• Reported “A state Supreme Court judge Thursday indefinitely halted a proposed cost cutting change in city government retirees’ health care after former municipal workers filed suit seeking to stop the move. In a four-page order, Judge Lyle Frank called the rollout of the switch “irrational, and thus arbitrary and capricious” — and ordered the City to maintain the retirees’ current health care plans. 
    • The suit was filed by the NYC Organization of Public Service Retirees, a group formed in opposition to the move to a privately administered Medicare Advantage plan” (see ADDENDUM A: The CITY 12/1/2021)
  • The committee is researching to determine what work needs to be done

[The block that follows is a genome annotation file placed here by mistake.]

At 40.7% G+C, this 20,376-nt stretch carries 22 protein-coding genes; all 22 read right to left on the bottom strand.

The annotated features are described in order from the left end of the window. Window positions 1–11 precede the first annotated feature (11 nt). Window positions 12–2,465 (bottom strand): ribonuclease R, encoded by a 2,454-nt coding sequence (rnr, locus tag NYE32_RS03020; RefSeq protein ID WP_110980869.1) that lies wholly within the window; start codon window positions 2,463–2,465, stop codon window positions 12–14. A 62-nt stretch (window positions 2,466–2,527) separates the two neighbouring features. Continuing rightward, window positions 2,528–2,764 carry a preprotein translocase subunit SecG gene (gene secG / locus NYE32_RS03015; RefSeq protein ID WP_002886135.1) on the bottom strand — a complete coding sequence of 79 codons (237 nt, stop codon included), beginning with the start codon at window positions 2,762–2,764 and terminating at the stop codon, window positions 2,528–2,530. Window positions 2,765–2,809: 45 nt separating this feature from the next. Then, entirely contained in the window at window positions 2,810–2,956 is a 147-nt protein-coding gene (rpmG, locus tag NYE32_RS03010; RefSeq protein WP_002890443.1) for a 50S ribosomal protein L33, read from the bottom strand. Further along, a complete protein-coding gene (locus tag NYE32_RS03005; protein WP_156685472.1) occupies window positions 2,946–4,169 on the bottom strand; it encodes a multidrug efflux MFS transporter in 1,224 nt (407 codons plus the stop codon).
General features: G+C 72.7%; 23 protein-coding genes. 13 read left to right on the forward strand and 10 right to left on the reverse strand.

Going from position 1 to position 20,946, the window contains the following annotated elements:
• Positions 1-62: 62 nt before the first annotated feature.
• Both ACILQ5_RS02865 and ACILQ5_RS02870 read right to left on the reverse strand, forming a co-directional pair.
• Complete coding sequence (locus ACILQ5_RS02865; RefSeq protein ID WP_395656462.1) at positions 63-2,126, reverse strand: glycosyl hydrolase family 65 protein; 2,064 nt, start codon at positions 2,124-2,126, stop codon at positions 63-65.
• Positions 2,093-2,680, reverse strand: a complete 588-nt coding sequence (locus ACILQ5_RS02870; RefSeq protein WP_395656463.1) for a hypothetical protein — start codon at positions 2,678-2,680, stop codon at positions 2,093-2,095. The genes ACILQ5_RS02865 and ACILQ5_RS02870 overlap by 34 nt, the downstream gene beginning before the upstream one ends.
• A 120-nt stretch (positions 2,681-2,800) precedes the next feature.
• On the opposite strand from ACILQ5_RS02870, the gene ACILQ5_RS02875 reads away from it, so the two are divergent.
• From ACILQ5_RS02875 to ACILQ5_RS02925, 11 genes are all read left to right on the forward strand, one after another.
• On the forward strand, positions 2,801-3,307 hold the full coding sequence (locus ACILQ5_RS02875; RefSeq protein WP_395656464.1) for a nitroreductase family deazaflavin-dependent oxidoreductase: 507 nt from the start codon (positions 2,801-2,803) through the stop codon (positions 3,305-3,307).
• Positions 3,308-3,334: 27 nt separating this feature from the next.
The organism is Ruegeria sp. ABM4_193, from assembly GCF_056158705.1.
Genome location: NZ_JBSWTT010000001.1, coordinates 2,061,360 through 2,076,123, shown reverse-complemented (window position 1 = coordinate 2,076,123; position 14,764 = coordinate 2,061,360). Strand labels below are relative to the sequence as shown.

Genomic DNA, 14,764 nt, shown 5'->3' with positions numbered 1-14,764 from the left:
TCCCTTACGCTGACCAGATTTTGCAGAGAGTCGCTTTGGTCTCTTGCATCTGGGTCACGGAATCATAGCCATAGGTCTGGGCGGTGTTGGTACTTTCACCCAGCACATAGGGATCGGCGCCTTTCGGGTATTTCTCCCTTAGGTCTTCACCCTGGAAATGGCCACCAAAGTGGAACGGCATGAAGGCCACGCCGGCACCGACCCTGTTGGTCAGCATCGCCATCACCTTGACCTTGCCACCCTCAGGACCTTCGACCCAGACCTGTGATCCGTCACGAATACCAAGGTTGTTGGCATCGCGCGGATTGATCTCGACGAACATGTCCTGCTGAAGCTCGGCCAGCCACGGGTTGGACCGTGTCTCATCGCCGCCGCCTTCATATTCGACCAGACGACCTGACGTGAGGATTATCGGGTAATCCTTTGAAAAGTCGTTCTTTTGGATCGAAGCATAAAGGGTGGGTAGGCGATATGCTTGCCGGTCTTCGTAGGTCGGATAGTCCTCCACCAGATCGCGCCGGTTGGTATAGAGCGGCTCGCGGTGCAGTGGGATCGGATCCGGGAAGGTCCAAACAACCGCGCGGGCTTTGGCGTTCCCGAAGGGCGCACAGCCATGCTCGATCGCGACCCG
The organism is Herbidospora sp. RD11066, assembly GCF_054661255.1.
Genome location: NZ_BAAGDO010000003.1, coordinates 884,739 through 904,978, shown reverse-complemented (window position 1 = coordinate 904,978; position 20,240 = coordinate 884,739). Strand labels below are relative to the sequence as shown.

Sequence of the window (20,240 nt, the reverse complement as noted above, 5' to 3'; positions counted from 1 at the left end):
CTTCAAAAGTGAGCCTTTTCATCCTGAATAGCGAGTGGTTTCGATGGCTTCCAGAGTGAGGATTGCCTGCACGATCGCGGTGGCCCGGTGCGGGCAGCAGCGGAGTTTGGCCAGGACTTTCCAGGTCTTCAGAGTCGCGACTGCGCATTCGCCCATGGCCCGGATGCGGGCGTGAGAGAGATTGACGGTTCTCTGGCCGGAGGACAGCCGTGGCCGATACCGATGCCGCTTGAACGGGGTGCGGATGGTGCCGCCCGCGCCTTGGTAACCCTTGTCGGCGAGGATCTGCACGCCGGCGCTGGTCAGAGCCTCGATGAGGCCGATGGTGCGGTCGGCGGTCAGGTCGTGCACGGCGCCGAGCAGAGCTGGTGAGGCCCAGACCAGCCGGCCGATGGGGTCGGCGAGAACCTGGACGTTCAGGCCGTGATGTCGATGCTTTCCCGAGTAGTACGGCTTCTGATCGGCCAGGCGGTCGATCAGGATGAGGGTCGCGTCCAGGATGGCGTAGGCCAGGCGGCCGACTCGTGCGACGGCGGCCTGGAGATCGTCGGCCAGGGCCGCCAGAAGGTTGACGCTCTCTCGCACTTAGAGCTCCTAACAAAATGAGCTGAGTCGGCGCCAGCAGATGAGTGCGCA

• Some people are finding out that Managed Care Plan benefits are limited
  • The committee’s aim is to bring the information to this network and determine steps forward 
  • John Mudd related this work to the larger work of MSCC arising from the Columbia Report referencing the need to enroll people in Medicare to access benefits
  • Maribel will provide access to the google docs for people to load research items and to review the work of the committee

Nancy Pascal 

  • Medicare is a government funded, people access it when they turn 62 or when people have chronic illnesses
    • Management of Medicare is being sold to corporations. Corporation are inserting themselves in between care and people. 
    • Medicare is available throughout the country, while Managed Care Plans limit access to doctors and services
  • Questions are being asked if people died during Covid–19 because the care was limited
  • Medicare pays every 7 days; Managed Care Plans pay every 6 weeks or months. Thus, medical personnel prefer Medicare because they are assured of being paid